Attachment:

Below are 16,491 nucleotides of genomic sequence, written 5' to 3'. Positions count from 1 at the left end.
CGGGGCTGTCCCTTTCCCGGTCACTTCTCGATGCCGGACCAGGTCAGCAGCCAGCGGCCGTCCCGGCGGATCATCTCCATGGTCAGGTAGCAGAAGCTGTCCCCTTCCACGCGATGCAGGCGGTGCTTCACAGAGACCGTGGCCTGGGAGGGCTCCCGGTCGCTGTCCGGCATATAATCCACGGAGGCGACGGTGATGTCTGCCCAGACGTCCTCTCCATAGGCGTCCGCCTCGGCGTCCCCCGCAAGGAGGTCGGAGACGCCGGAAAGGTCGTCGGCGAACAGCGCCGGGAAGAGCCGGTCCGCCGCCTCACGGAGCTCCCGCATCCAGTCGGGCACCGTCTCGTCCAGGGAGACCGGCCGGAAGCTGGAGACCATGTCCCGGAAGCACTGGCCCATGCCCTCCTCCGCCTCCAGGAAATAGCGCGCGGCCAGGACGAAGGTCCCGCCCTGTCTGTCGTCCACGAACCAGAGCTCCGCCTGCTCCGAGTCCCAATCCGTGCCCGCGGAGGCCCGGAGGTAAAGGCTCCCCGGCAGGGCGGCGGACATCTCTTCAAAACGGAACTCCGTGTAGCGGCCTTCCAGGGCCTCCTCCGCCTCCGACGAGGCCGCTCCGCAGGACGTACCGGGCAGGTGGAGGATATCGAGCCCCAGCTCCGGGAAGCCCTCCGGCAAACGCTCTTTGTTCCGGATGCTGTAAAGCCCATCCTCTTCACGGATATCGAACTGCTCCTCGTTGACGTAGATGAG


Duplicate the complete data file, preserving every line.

Below are 16,491 nucleotides of genomic sequence, written 5' to 3'. Positions count from 1 at the left end.
CGGGGCTGTCCCTTTCCCGGTCACTTCTCGATGCCGGACCAGGTCAGCAGCCAGCGGCCGTCCCGGCGGATCATCTCCATGGTCAGGTAGCAGAAGCTGTCCCCTTCCACGCGATGCAGGCGGTGCTTCACAGAGACCGTGGCCTGGGAGGGCTCCCGGTCGCTGTCCGGCATATAATCCACGGAGGCGACGGTGATGTCTGCCCAGACGTCCTCTCCATAGGCGTCCGCCTCGGCGTCCCCCGCAAGGAGGTCGGAGACGCCGGAAAGGTCGTCGGCGAACAGCGCCGGGAAGAGCCGGTCCGCCGCCTCACGGAGCTCCCGCATCCAGTCGGGCACCGTCTCGTCCAGGGAGACCGGCCGGAAGCTGGAGACCATGTCCCGGAAGCACTGGCCCATGCCCTCCTCCGCCTCCAGGAAATAGCGCGCGGCCAGGACGAAGGTCCCGCCCTGTCTGTCGTCCACGAACCAGAGCTCCGCCTGCTCCGAGTCCCAATCCGTGCCCGCGGAGGCCCGGAGGTAAAGGCTCCCCGGCAGGGCGGCGGACATCTCTTCAAAACGGAACTCCGTGTAGCGGCCTTCCAGGGCCTCCTCCGCCTCCGACGAGGCCGCTCCGCAGGACGTACCGGGCAGGTGGAGGATATCGAGCCCCAGCTCCGGGAAGCCCTCCGGCAAACGCTCTTTGTTCCGGATGCTGTAAAGCCCATCCTCTTCACGGATATCGAACTGCTCCTCGTTGACGTAGATGAG